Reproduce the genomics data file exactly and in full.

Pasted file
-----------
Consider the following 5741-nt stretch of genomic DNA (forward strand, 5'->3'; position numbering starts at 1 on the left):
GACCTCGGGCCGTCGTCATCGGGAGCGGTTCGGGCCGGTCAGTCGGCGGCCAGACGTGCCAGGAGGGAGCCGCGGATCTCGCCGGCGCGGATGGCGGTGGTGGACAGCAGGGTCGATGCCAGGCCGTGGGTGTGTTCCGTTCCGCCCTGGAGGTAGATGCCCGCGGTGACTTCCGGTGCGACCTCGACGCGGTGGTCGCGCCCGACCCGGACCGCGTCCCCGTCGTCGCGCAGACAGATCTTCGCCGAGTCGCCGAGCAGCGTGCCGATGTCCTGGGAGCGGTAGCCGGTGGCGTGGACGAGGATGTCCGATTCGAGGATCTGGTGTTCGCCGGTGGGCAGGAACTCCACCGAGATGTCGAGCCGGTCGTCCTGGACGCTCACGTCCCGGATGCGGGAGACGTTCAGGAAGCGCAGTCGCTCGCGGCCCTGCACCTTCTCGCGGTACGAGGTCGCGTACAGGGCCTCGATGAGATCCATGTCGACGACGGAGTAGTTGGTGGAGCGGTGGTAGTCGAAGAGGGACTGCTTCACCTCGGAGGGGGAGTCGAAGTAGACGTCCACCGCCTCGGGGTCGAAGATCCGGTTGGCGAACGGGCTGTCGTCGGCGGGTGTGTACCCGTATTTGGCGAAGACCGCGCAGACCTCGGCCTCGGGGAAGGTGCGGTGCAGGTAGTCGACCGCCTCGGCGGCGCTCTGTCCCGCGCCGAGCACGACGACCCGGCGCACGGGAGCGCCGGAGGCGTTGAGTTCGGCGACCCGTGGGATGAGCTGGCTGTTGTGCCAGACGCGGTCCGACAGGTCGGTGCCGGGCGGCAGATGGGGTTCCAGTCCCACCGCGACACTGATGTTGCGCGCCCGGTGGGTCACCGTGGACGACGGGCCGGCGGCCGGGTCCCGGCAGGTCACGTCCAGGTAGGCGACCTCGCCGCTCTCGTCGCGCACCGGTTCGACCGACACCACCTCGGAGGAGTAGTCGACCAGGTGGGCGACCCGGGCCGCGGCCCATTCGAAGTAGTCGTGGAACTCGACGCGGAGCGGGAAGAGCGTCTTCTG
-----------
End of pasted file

Consider the following 5741-nt stretch of genomic DNA (forward strand, 5'->3'; position numbering starts at 1 on the left):
GACCTCGGGCCGTCGTCATCGGGAGCGGTTCGGGCCGGTCAGTCGGCGGCCAGACGTGCCAGGAGGGAGCCGCGGATCTCGCCGGCGCGGATGGCGGTGGTGGACAGCAGGGTCGATGCCAGGCCGTGGGTGTGTTCCGTTCCGCCCTGGAGGTAGATGCCCGCGGTGACTTCCGGTGCGACCTCGACGCGGTGGTCGCGCCCGACCCGGACCGCGTCCCCGTCGTCGCGCAGACAGATCTTCGCCGAGTCGCCGAGCAGCGTGCCGATGTCCTGGGAGCGGTAGCCGGTGGCGTGGACGAGGATGTCCGATTCGAGGATCTGGTGTTCGCCGGTGGGCAGGAACTCCACCGAGATGTCGAGCCGGTCGTCCTGGACGCTCACGTCCCGGATGCGGGAGACGTTCAGGAAGCGCAGTCGCTCGCGGCCCTGCACCTTCTCGCGGTACGAGGTCGCGTACAGGGCCTCGATGAGATCCATGTCGACGACGGAGTAGTTGGTGGAGCGGTGGTAGTCGAAGAGGGACTGCTTCACCTCGGAGGGGGAGTCGAAGTAGACGTCCACCGCCTCGGGGTCGAAGATCCGGTTGGCGAACGGGCTGTCGTCGGCGGGTGTGTACCCGTATTTGGCGAAGACCGCGCAGACCTCGGCCTCGGGGAAGGTGCGGTGCAGGTAGTCGACCGCCTCGGCGGCGCTCTGTCCCGCGCCGAGCACGACGACCCGGCGCACGGGAGCGCCGGAGGCGTTGAGTTCGGCGACCCGTGGGATGAGCTGGCTGTTGTGCCAGACGCGGTCCGACAGGTCGGTGCCGGGCGGCAGATGGGGTTCCAGTCCCACCGCGACACTGATGTTGCGCGCCCGGTGGGTCACCGTGGACGACGGGCCGGCGGCCGGGTCCCGGCAGGTCACGTCCAGGTAGGCGACCTCGCCGCTCTCGTCGCGCACCGGTTCGACCGACACCACCTCGGAGGAGTAGTCGACCAGGTGGGCGACCCGGGCCGCGGCCCATTCGAAGTAGTCGTGGAACTCGACGCGGAGCGGGAAGAGCGTCTTCTG